- Karst bauxites (carbonate bauxites): formed by lateritic weathering and residual accumulation of rather small deposits of clays, mainly boehmite, diaspore (Greece, France, Montenegro, Hungary, Jamaica). 90% of reserves are lateritic
Mining Bauxite (“Hole in the Ground”)
Commonly found near the surface, bauxite is typically “strip-mined” through open-cast mining. The land is cleared of timber and vegetation before mining begins, alongside the collection of seeds and/or saplings for inclusion in a seed bank to revegetate the site after mining activities come to an end. The topsoil that is removed is also usually stored for replacement during reclamation and rehabilitation of the degraded land, post-mining activities.
The layer under the topsoil is known as the “overburden”. The bauxite layer beneath the overburden is broken up using methods such a blasting, drilling, and ripping with very large bulldozers. Once the bauxite is loosened into manageable pieces it is generally loaded into trucks, railroad cars, or conveyors and transported to crushing and washing plants or to stockpiles, before being shipped to alumina refineries, which are generally located close to bauxite mines.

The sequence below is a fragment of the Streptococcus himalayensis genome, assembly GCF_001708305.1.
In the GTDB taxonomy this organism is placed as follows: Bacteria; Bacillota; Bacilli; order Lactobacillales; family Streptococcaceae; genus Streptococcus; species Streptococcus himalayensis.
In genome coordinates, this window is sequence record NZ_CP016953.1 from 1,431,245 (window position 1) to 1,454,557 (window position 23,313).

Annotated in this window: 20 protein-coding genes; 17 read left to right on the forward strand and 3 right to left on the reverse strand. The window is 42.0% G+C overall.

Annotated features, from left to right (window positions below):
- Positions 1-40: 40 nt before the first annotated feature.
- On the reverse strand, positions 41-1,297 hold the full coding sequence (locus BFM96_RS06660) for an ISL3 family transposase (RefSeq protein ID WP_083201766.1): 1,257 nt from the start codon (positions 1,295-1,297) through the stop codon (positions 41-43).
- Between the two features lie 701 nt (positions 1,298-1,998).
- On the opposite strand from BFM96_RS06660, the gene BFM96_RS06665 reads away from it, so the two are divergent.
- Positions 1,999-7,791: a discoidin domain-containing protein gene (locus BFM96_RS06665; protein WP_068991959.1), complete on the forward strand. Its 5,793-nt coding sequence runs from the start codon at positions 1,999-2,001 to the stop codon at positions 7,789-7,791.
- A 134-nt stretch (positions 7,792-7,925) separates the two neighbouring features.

Refining Bauxite into Alumina
Bauxite is refined into alumina using two main processes:
The Hall-Héroult Process by Electrochemistry:
The Hall-Heroult process was discovered independently and almost simultaneously in 1886 by the American chemist Charles Hall and the Frenchman Paul Heroult. The process dissolves alumina in a carbon-lined bath of molten cryolite. The mixture is electrolyzed, and liquid aluminum is produced at the cathode. The carbon anode is oxidized and bubbles away as carbon dioxide. The liquid aluminum product is denser than the molten cryolite and sinks to the bottom of the bath, where it is periodically collected.
The Bayer Process by Thermo-Chemical Digestion:
Invented in 1887 by the Austrian chemist Karl Josef Bayer, the process involves “washing” bauxite in a hot solution of sodium hydroxide at 250°C. This converts the alumina to aluminum hydroxide, which dissolves in the hydroxide solution. The other components of bauxite do not dissolve and can be filtered out as solid impurities. Cooling the hydroxide solution precipitates the aluminum hydroxide dissolved in it as a white, fluffy solid, which when heated to 1050°C, breaks down the aluminum hydroxide into alumina.
Socio-Economic Impact of Bauxite Mining
This writer is fully convinced that investments in the nascent technologies like Genetic Engineering, 3-D Printing & Human Longevity, Nano-Technology, Renewable Energy, Information Technology, Artificial Intelligence, and Robotics, Drone Aviation Technology, etc; will deliver the jobs and wealth of the future to Ghana; and not “digging a hole in the ground”.